a look at burn out through the lens of traditional chinese medicine

preserving the vital energy stored up inside of us

I’ve spent the last two years working 11-hour work days in a high stress, highly emotional work environment. Last week I left my job and finally adhered to my body’s pleads to make room for rejuvenation. It was in burn out.

Ever heard of Jing? Right. Me neither.

From my readings, my favorite description regarding the relevance of Jing in our lives, comes from The Well Life written by Briana and Dr. Peter Borton. This is what they say:

Traditional Chinese Medicine describes Jing as the life potential stored up inside each of us. When we live our life in a way that creates a deficit of Jing, we begin to see the effects of aging. We begin to lose the vitality that makes us feel fully alive.

Each person has two types of Jing they are pulling from  Acquired Jing and Inherited Jing. Acquired Jing is what you accumulate on a daily basis through proper nutrition, quality sleep, loving relationships, etc. Inherited Jing is the Jing you are born with. This Jing is finite. You only have a certain amount and when it runs out (if you’re not sleeping, eating, interacting in a way that supports the necessary energy needed to live your life) it’s gone. 

So what happens if you burn through your Acquired Jing ? Your body will pull from your Inherited Jing reserve. And this reserve is precious.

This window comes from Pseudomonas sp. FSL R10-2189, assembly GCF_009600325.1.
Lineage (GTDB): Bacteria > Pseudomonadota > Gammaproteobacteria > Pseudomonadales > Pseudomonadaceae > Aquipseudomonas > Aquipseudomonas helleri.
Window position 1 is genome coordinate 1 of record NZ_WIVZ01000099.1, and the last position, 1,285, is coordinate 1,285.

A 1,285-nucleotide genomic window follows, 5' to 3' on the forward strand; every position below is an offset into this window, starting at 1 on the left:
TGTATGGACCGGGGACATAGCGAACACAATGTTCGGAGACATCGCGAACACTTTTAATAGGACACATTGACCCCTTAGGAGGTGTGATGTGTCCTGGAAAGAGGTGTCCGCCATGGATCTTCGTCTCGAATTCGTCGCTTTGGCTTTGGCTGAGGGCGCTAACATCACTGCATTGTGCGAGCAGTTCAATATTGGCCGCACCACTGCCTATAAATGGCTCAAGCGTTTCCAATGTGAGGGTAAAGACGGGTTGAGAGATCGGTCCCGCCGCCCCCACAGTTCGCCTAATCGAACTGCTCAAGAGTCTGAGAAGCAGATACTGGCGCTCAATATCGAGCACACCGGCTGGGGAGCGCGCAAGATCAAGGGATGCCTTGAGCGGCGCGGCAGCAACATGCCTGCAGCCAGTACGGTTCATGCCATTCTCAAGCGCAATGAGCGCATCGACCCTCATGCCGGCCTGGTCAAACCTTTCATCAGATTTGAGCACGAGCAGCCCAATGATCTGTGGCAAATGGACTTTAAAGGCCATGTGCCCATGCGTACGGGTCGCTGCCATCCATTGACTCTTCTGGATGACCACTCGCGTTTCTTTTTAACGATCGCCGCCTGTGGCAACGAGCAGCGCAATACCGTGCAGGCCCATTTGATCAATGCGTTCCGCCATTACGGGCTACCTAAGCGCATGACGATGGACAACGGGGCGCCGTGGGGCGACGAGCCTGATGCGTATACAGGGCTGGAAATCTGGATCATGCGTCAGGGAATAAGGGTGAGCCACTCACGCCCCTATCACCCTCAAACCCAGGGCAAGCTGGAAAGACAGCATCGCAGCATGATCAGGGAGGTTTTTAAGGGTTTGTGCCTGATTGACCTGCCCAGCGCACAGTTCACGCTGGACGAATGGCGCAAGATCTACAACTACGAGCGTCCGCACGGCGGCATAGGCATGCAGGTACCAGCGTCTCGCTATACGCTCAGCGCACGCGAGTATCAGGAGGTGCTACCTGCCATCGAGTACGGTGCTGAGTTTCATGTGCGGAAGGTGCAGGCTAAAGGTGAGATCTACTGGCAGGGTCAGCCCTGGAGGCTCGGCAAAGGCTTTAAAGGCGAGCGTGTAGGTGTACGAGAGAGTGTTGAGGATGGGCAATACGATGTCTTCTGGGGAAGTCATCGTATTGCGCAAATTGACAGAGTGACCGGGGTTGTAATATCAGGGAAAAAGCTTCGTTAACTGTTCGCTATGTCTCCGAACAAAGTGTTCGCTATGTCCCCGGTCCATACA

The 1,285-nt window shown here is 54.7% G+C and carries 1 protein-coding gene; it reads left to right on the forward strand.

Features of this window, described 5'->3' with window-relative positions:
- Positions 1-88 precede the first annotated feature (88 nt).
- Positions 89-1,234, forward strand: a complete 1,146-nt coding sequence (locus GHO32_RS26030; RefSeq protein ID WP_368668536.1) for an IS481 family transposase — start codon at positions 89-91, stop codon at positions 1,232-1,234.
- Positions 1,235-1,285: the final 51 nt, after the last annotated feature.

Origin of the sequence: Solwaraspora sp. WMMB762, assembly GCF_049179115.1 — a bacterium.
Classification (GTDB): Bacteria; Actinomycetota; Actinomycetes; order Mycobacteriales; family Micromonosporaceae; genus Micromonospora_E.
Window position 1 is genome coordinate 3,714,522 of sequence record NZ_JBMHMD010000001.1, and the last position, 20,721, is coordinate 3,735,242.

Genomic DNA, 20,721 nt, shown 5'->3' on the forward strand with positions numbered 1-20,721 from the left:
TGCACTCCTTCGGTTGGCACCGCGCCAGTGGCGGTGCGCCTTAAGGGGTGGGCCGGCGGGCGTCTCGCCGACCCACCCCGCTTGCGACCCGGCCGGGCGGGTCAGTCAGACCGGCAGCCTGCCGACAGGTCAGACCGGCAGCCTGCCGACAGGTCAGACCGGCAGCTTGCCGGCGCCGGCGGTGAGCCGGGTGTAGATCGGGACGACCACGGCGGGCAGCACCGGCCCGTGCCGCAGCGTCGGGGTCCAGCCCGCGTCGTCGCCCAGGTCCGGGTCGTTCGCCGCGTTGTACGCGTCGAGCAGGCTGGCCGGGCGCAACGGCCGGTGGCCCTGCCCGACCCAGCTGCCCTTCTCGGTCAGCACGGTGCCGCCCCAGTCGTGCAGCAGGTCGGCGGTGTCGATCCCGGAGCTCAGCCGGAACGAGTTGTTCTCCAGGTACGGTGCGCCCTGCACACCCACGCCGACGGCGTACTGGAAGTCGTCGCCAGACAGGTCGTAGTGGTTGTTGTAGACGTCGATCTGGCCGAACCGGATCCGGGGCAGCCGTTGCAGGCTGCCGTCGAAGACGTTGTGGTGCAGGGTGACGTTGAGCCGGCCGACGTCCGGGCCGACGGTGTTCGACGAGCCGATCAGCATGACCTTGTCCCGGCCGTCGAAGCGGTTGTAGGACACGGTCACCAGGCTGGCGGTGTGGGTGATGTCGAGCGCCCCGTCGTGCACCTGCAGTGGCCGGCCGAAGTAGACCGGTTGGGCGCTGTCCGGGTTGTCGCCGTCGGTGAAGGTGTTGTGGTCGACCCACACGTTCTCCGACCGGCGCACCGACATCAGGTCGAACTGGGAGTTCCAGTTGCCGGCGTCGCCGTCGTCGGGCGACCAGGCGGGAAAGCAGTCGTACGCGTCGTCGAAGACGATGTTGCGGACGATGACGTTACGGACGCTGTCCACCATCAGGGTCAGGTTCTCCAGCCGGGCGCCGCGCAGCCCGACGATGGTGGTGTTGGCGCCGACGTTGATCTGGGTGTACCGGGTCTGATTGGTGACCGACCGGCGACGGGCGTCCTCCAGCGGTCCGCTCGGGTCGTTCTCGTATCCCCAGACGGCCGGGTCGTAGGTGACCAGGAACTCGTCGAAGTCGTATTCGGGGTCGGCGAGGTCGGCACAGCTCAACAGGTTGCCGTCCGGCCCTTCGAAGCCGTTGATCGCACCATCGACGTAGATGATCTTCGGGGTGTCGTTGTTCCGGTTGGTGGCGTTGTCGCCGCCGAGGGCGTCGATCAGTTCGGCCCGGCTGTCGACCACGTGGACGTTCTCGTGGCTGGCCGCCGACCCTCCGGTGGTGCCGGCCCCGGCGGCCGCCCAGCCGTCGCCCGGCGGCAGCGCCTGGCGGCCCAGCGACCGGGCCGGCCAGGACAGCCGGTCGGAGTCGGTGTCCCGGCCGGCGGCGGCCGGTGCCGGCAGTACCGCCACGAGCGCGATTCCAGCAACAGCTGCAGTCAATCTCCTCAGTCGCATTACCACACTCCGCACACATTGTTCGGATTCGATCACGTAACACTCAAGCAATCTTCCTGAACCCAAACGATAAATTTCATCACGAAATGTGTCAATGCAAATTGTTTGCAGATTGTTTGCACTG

The best way I can describe what it feels like to dip into that Inherited Jing reserve, is that foggy, shaky feeling you have after a night of no sleep, aided by an espresso coffee. Over the last two years, I allowed myself to reach a state where no matter how much sleep I got, I never felt refreshed. I was burning energy (due to stress) faster than I was creating a reserve to pull from. I felt exhausted. I felt unsuccessful. I felt disconnected. I felt unhappy and unfulfilled — which one might describe as a result of my body coping with a loss of precious Inherited Jing. 

Many of us make it a habit of extending ourselves beyond our bodies’ capacity. In a world with frequent high demands, we’ve allowed this to become the status quo, with a great number of individuals becoming chronically ill and overwhelmingly under-fulfilled because of it. But what if we were to pay close attention to the energy we’re giving away (and burning through). This energy is crucial to a full and vital life.

Burn out is detrimental to our wellbeing, but perhaps it’s our body telling us we’re in the precious Jing reserve.

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